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Tuesday, March 5, 2013

FILTRATION: FILTRATION THEORY


A.      FILTRATION THEORY
While research has developed a significant and detailed filtration theory, it is still so difficult to define a given liquid-solid system that it is both  faster and more  accurate  to determine  filter requirements by performing  small-scale tests. Filtration  theory does,  however, show how the test data can best be correlated, and extrapolated when necessary, for use in scale-up calculations.

In cake or surface filtration, there are two primary areas of consideration: continuous filtration, in which the resistance of the filter cake (deposited process solids) is very large with respect to that of the filter media and filtrate drainage, and batch pressure filtration, in which the resistance of the filter cake is not very large with respect to that of the filter media and filtrate drainage. Batch pressure filters are generally fitted with heavy, tight filter cloths plus a layer of precoat and these represent  a significant resistance  that  must  be  taken  into account. Continuous filters, except for precoats, use relatively open cloths that offer little resistance compared to that of the filter cake.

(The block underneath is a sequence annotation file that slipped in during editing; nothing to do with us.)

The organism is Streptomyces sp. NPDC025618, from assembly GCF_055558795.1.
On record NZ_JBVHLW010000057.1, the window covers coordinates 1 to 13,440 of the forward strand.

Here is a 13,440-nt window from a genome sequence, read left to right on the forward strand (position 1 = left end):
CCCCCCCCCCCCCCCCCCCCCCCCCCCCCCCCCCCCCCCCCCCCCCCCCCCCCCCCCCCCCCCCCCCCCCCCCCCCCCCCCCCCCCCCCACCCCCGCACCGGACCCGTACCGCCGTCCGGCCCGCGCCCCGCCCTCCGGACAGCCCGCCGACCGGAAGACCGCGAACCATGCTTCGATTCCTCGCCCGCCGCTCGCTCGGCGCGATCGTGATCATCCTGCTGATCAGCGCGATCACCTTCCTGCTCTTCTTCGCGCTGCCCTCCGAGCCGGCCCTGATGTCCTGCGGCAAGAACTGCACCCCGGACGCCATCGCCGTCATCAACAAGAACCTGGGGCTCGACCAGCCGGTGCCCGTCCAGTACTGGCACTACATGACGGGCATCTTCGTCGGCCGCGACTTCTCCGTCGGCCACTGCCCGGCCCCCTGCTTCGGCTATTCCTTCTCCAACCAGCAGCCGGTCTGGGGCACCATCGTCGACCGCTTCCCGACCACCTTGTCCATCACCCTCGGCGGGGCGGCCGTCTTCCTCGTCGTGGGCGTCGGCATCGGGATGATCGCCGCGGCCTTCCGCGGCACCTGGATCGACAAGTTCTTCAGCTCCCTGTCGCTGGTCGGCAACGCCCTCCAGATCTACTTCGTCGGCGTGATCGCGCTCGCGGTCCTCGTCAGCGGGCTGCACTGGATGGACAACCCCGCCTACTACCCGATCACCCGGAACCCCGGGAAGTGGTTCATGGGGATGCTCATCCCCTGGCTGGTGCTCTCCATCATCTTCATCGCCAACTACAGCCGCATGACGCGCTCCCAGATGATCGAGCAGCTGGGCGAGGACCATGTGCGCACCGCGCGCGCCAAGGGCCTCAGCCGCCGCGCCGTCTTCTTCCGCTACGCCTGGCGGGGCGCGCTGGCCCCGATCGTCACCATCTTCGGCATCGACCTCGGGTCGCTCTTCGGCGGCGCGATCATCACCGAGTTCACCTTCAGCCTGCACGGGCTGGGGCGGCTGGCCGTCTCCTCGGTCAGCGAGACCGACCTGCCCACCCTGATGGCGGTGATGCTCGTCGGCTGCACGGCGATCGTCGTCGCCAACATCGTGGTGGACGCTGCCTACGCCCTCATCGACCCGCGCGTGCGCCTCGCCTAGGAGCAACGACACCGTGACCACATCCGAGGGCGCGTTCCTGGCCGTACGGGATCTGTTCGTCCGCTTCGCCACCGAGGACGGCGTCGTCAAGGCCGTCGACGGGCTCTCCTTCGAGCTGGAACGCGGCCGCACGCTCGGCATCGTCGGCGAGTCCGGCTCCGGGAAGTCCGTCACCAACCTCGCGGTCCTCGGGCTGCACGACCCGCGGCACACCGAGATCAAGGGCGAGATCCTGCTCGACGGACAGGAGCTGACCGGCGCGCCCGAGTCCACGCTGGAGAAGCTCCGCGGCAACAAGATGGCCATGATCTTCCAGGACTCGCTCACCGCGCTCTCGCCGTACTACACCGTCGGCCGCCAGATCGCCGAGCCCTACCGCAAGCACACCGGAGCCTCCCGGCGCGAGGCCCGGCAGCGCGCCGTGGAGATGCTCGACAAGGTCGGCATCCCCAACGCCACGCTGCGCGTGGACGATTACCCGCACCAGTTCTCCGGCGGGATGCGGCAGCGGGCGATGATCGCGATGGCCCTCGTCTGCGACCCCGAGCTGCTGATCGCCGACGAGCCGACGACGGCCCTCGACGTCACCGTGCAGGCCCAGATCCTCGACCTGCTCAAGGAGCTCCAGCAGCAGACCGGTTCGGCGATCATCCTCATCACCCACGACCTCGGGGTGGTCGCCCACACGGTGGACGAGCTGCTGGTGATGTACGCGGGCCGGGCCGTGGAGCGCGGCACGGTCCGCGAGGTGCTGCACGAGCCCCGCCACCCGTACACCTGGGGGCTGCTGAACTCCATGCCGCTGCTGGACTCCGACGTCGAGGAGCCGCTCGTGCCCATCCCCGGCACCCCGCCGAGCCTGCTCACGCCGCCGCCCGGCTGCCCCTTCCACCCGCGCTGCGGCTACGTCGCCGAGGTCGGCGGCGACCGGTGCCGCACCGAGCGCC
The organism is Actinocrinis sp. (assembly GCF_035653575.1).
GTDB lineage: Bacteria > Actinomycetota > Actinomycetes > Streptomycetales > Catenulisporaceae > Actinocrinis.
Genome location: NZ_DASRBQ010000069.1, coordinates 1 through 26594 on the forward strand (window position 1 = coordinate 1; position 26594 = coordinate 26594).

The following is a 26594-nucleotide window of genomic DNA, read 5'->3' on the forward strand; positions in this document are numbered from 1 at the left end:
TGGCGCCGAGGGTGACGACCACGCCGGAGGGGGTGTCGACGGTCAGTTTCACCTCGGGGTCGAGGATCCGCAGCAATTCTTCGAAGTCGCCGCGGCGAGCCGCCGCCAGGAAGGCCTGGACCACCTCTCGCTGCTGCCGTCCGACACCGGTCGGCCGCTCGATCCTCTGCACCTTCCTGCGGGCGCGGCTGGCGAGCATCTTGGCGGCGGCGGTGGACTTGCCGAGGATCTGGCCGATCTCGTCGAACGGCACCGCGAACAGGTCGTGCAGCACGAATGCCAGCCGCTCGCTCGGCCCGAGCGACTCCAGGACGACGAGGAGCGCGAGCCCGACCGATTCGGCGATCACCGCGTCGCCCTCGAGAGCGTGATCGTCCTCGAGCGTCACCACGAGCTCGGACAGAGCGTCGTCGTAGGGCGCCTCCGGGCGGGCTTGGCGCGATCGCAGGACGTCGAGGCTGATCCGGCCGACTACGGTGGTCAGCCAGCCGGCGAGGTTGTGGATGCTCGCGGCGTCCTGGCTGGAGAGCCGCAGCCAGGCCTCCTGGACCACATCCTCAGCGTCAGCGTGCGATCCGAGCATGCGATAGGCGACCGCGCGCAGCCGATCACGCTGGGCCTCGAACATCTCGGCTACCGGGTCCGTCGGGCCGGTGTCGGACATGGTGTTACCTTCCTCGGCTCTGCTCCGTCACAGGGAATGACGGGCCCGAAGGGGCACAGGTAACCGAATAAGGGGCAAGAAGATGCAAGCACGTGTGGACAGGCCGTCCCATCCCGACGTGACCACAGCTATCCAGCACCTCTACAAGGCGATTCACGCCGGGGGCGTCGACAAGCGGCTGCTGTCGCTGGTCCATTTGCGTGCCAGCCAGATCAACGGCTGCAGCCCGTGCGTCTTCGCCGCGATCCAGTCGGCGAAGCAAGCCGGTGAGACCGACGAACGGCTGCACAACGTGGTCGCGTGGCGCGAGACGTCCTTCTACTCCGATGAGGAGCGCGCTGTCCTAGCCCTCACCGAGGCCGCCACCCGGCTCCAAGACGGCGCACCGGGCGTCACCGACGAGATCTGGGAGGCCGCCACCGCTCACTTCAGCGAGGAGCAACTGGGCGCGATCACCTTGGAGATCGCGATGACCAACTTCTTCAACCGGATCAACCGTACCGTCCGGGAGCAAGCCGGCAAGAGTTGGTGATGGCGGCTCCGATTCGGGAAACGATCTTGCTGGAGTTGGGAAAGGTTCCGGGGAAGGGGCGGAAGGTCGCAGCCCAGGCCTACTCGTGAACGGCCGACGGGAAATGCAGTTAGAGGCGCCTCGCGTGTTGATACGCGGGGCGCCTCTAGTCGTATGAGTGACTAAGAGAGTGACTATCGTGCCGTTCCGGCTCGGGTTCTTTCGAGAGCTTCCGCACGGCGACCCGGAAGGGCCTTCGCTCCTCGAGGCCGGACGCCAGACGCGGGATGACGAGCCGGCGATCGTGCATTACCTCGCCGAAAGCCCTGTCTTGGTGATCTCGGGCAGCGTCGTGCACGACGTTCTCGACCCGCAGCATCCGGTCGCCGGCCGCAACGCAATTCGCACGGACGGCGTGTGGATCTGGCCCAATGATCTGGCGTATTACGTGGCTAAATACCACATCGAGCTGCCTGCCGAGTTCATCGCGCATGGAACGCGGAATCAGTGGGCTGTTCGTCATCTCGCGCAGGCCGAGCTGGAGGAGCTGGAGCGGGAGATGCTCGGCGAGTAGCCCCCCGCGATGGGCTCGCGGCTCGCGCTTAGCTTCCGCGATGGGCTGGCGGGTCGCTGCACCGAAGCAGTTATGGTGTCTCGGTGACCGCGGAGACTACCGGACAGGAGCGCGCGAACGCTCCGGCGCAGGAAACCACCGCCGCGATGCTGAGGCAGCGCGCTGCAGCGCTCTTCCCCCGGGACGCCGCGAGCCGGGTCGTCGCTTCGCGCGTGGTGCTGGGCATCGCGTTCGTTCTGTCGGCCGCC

Simplified theory for both batch and continuous filtration is based on the time-honored Hagen-Poiseuille equation:


where V is the volume of filtrate collected, Θ is the filtration time, A is the filter area, P is the total pressure across the system, w is the weight of cake solids/unit volume of filtrate, µ is the filtrate viscosity, α is the cake-specific resistance, and r is the resistance of the filter cloth plus the drainage system.

Genk, Wayne J., dkk. 2008. Perry’s chemical engineers handbook,  Section 18: Liquid-solid Operations and equipment. New York: The McGraw-Hill Companies, Inc

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